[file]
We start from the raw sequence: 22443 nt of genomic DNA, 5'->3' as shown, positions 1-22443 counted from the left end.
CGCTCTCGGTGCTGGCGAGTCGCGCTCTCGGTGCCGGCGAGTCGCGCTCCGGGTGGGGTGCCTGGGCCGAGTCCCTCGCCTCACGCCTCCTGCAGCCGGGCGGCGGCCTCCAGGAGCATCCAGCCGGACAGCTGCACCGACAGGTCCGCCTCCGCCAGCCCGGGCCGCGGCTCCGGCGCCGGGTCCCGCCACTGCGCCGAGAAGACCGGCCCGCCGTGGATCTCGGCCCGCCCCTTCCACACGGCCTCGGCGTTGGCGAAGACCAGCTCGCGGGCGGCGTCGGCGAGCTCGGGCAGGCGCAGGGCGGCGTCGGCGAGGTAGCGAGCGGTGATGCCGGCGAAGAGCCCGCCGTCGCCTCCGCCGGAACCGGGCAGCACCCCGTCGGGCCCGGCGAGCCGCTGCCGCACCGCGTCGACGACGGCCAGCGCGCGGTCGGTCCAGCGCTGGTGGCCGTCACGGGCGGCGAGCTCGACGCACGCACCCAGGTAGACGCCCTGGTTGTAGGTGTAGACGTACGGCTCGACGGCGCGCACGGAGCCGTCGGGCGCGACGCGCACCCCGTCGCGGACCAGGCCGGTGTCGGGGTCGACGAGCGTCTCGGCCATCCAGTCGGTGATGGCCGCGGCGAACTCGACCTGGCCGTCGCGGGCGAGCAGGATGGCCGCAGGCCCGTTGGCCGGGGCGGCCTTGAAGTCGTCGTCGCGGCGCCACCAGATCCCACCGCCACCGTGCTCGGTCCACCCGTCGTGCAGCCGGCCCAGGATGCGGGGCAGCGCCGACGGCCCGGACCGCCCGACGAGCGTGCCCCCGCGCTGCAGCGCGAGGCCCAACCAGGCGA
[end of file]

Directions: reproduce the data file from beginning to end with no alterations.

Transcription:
We start from the raw sequence: 22443 nt of genomic DNA, 5'->3' as shown, positions 1-22443 counted from the left end.
CGCTCTCGGTGCTGGCGAGTCGCGCTCTCGGTGCCGGCGAGTCGCGCTCCGGGTGGGGTGCCTGGGCCGAGTCCCTCGCCTCACGCCTCCTGCAGCCGGGCGGCGGCCTCCAGGAGCATCCAGCCGGACAGCTGCACCGACAGGTCCGCCTCCGCCAGCCCGGGCCGCGGCTCCGGCGCCGGGTCCCGCCACTGCGCCGAGAAGACCGGCCCGCCGTGGATCTCGGCCCGCCCCTTCCACACGGCCTCGGCGTTGGCGAAGACCAGCTCGCGGGCGGCGTCGGCGAGCTCGGGCAGGCGCAGGGCGGCGTCGGCGAGGTAGCGAGCGGTGATGCCGGCGAAGAGCCCGCCGTCGCCTCCGCCGGAACCGGGCAGCACCCCGTCGGGCCCGGCGAGCCGCTGCCGCACCGCGTCGACGACGGCCAGCGCGCGGTCGGTCCAGCGCTGGTGGCCGTCACGGGCGGCGAGCTCGACGCACGCACCCAGGTAGACGCCCTGGTTGTAGGTGTAGACGTACGGCTCGACGGCGCGCACGGAGCCGTCGGGCGCGACGCGCACCCCGTCGCGGACCAGGCCGGTGTCGGGGTCGACGAGCGTCTCGGCCATCCAGTCGGTGATGGCCGCGGCGAACTCGACCTGGCCGTCGCGGGCGAGCAGGATGGCCGCAGGCCCGTTGGCCGGGGCGGCCTTGAAGTCGTCGTCGCGGCGCCACCAGATCCCACCGCCACCGTGCTCGGTCCACCCGTCGTGCAGCCGGCCCAGGATGCGGGGCAGCGCCGACGGCCCGGACCGCCCGACGAGCGTGCCCCCGCGCTGCAGCGCGAGGCCCAACCAGGCGA